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Quality and Safety Outcomes of a Hospital Merger Following a Full Integration at a Safety Net Hospital

Wang, Erwin; Arnold, Sonia; Jones, Simon; Zhang, Yan; Volpicelli, Frank; Weisstuch, Joseph; Horwitz, Leora; Rudy, Bret
Importance/UNASSIGNED:Hospital consolidations have been shown not to improve quality on average. Objective/UNASSIGNED:To assess a full-integration approach to hospital mergers based on quality metrics in a safety net hospital acquired by an urban academic health system. Design, Setting, and Participants/UNASSIGNED:This quality improvement study analyzed outcomes for all nonpsychiatric, nonrehabilitation, non-newborn patients discharged between September 1, 2010, and August 31, 2019, at a US safety net hospital that was acquired by an urban academic health system in January 2016. Interrupted time series and statistical process control analyses were used to assess the main outcomes and measures. Data sources included the hospital's electronic health record, Centers for Medicare & Medicaid Services Hospital Compare, and nursing quality reports. Exposures/UNASSIGNED:A full-integration approach to the merger that included: (1) early administrative and clinical leadership integration with the academic health system; (2) rapid transition to the academic health system electronic health record; (3) local ownership of quality metrics; (4) system-level goals with real-time actionable analytics through combined dashboards; and (5) implementation of value-based and other analytic-driven interventions. Main Outcomes and Measures/UNASSIGNED:The primary outcome was in-hospital mortality. Secondary outcomes included 30-day readmission, patient experience, and hospital-acquired conditions. Results/UNASSIGNED:The 122 348 patients in the premerger (September 2010 through August 2016) and the 58 904 patients in the postmerger (September 2016 through August 2019) periods had a mean (SD) age of 55.5 (22.0) years; the total sample of 181 252 patients included 112 191 women (61.9%), the payor mix was majority governmental (144 375 patients [79.7%]), and most admissions were emergent (121 469 patients [67.0%]). There was a 0.71% (95% CI, 0.57%-0.86%) absolute (27% relative) reduction in the crude mortality rate and 0.95% (95% CI, 0.83%-1.12%) absolute (33% relative) in the adjusted rate by the end of the 3-year intervention period. There was no significant improvement in readmission rates after accounting for baseline trends. There were fewer central line infections per 1000 catheter days, fewer catheter-associated urinary tract infections per 1000 discharges, and a higher likelihood of patients recommending the hospital or ranking it 9 or 10. Conclusions and Relevance/UNASSIGNED:In this quality improvement study, a hospital merger with a full-integration approach to consolidation was found to be associated with improvement in quality outcomes.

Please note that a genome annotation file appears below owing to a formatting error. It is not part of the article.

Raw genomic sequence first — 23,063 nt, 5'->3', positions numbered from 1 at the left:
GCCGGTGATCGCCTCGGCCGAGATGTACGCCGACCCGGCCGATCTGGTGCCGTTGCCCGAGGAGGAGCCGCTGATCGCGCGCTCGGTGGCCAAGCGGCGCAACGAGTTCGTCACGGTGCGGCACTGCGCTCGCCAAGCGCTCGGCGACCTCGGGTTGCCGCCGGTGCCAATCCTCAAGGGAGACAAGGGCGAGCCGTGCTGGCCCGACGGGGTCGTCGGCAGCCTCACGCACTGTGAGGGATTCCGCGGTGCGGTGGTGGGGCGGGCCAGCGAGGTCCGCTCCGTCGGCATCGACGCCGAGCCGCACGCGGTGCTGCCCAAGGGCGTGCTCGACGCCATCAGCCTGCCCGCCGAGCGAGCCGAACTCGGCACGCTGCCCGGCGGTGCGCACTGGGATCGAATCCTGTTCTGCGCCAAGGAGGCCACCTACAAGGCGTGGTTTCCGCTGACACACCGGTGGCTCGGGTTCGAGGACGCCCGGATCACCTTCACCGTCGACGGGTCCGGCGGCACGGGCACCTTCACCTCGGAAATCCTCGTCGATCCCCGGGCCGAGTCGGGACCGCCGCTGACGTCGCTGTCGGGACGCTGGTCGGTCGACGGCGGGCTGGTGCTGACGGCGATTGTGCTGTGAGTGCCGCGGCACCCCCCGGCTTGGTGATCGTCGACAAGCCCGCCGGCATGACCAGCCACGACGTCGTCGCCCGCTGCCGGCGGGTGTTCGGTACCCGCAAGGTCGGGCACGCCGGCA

PMID: 34989794
ISSN: 2574-3805
CID: 5107272

Supporting Acute Advance Care Planning with Precise, Timely Mortality Risk Predictions

Wang, Erwin; Major, Vincent J; Adler, Nicole; Hauck, Kevin; Austrian, Jonathan; Aphinyanaphongs, Yindalon; Horwitz, Leora I
ISSN: n/a
CID: 5000212

Protocolized Urine Sampling is Associated with Reduced Catheter-Associated Urinary Tract Infections: A Pre- and Post-intervention Study

Frontera, Jennifer A; Wang, Erwin; Phillips, Michael; Radford, Martha; Sterling, Stephanie; Delorenzo, Karen; Saxena, Archana; Yaghi, Shadi; Zhou, Ting; Kahn, D Ethan; Lord, Aaron S; Weisstuch, Joseph
BACKGROUND:Standard urine sampling and testing techniques do not mitigate against detection of colonization, resulting in false positive catheter-associated urinary tract infections (CAUTI). We aim to evaluate if a novel protocol for urine sampling and testing reduces rates of CAUTI. METHODS:A pre-intervention and post-intervention study with a contemporaneous control group was conducted at two campuses (test and control) of the same academic medical center. The test campus implemented a protocol requiring urinary catheter removal prior to urine sampling from a new catheter or sterile straight catheterization, along with urine bacteria and pyuria screening prior to culture. Primary outcomes were test campus CAUTI rates compared between each 9-month pre- and post-intervention epoch. Secondary outcomes included the percent reductions in CAUTI rates compared between the test campus and a propensity-score matched cohort at the control campus. RESULTS:  A total of 7,991 patients from the test campus were included in the primary analysis, and 4,264 were included in the propensity-score matched secondary analysis. In primary analysis, CAUTI/1000-patients was reduced by 77% (6.6 to 1.5), CAUTI/1000-catheter days by 63% (5.9 to 2.2) and urinary catheter days/patient by 37% (1.1 to 0.69, all P≤0.001). In propensity score-matched analysis, CAUTI/1000-patients was reduced by 82% at the test campus versus 57% at the control campus, CAUTI/1000 catheter-days declined by 68% versus 57% and catheter-days/patient decreased by 44% versus 1% (all P<0.001). CONCLUSIONS: Protocolized urine sampling and testing aimed at minimizing contamination by colonization was associated with significantly reduced CAUTI infection rates and urinary catheter days.